Our modern lifestyle – with all its perks and benefits – has started to take a toll on our bodies. Back pain, knee pain, and neck strains have become everyday problems. People use over-the-counter ointments, oils, painkillers and sometimes, massages for such problems.
However, seeing a physiotherapist doesn’t cross anyone’s minds till things are so bad that they are actually referred to one by their doctor. In this post, we try and increase your understanding about times when you should seek a physiotherapist’s help.
Physiotherapists are trained professionals who help their injured patients get back to the highest possible range of movement. You may have sustained a severe injury while playing cricket or may have sprained your neck while sleeping; physiotherapists can help you in both situations.
Though all small sprains and aches do not need an appointment with a physiotherapist, here are some reasons why you may require one:
You are injured while playing
If you are a sportsperson or an avid sports fan, you understand the importance of taking care of yourself especially when you are injured. You need expert advice from a physiotherapist to give yourself a better chance at recovery and getting back to the state you were before you sustained your injury.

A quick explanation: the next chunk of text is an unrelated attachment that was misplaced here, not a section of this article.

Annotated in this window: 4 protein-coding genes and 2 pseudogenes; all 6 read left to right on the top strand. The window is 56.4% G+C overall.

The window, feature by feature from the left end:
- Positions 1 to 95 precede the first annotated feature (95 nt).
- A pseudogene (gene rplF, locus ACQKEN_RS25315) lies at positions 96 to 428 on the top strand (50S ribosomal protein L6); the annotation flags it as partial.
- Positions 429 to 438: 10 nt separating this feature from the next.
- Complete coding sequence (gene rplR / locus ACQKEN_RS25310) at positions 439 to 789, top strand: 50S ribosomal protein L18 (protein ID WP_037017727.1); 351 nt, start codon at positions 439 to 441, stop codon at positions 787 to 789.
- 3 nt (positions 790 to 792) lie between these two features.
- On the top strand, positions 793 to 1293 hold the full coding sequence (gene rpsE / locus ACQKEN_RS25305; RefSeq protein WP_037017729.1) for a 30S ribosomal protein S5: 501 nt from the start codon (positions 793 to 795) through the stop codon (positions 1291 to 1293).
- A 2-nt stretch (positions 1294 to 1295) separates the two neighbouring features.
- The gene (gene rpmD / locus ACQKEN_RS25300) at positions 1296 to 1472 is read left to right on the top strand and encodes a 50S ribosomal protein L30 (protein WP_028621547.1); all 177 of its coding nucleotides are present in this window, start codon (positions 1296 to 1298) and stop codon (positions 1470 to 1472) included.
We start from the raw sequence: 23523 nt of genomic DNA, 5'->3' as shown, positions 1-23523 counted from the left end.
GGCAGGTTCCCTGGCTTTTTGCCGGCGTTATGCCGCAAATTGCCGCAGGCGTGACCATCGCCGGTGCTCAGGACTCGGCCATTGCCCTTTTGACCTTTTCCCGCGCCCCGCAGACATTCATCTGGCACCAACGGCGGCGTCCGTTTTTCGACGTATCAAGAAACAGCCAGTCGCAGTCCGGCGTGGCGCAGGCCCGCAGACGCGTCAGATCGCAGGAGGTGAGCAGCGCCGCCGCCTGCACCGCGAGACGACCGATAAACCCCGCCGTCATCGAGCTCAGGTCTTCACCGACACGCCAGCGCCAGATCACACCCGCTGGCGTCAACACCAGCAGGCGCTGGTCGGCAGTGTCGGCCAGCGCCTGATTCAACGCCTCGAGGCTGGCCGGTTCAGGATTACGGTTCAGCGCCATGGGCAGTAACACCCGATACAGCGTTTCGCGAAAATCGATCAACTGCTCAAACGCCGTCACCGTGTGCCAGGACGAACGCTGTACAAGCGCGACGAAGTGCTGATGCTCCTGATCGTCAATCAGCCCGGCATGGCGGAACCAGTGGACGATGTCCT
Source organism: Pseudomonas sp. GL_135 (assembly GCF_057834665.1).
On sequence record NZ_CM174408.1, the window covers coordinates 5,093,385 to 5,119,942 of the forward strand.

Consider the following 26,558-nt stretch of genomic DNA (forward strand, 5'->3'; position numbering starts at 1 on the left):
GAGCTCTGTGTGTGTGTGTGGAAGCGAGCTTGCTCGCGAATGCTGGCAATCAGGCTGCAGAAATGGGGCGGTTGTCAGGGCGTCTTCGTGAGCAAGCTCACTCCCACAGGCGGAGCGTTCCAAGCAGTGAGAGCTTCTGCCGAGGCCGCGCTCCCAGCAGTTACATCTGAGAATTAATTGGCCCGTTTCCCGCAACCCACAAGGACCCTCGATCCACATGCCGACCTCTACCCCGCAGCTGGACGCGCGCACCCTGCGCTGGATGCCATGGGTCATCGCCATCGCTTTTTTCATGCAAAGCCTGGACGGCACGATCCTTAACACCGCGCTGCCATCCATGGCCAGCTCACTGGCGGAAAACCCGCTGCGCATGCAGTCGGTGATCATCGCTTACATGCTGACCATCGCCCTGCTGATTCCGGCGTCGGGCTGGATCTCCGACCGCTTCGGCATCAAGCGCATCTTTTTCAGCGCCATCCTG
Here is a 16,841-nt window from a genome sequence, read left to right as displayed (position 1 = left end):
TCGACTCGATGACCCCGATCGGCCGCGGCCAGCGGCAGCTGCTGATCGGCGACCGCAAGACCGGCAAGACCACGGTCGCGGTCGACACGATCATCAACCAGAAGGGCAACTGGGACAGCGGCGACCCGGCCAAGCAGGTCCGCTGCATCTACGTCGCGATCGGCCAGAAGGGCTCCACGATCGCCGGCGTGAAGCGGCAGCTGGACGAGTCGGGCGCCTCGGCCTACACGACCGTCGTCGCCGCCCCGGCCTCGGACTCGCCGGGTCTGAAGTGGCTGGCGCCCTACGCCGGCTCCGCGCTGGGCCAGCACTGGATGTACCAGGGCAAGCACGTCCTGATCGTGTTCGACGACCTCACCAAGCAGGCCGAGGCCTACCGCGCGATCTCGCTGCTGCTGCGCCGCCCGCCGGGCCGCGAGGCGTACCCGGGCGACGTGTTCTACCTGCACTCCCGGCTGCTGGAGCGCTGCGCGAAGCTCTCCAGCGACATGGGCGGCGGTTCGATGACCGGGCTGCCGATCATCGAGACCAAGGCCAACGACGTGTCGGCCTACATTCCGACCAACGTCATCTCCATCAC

You live with chronic pain
If your pain persists more than a few days and affects your ability to perform day-to-day actions, you need to see a physiotherapist so he can identify your problem and come up with a treatment plan. If this is a recurring pain that occurs frequently after specific actions, then you must see a doctor immediately.
During and after pregnancy
Pregnancy and post-pregnancy, your body needs attention. Rapidly changing hormone levels can soften the ligaments, which support your back and cause them to stretch. The muscles of your pelvic floor and stomach also stretch as your baby grows inside you. If your joints are not well supported during this time, you can easily injure your pelvis or back. A physiotherapist can teach you the proper techniques and exercises to support and protect your body as it goes through these changes and help you recover faster after the baby is born.
During and after surgery
Physiotherapy is essential both pre- and post-operatively. Pre-operatively, the risk of developing complications after the surgery is assessed. The physiotherapist will explain to the patient all the exercises that he/she needs to perform post-operatively. Patients who are undergoing cardiac and chest surgeries will be taught how to cough properly while supporting the wound site. Depending on the specific surgeries, patients will also be taught various leg and other exercises they will need to perform after the surgery.
Post-operatively Physiotherapy is given for four main reasons depending on the type and location of surgery performed – to prevent chest complications, to prevent thrombosis (or clots in the blood), to prevent pressure sores, and to prevent muscle wasting and joint immobility.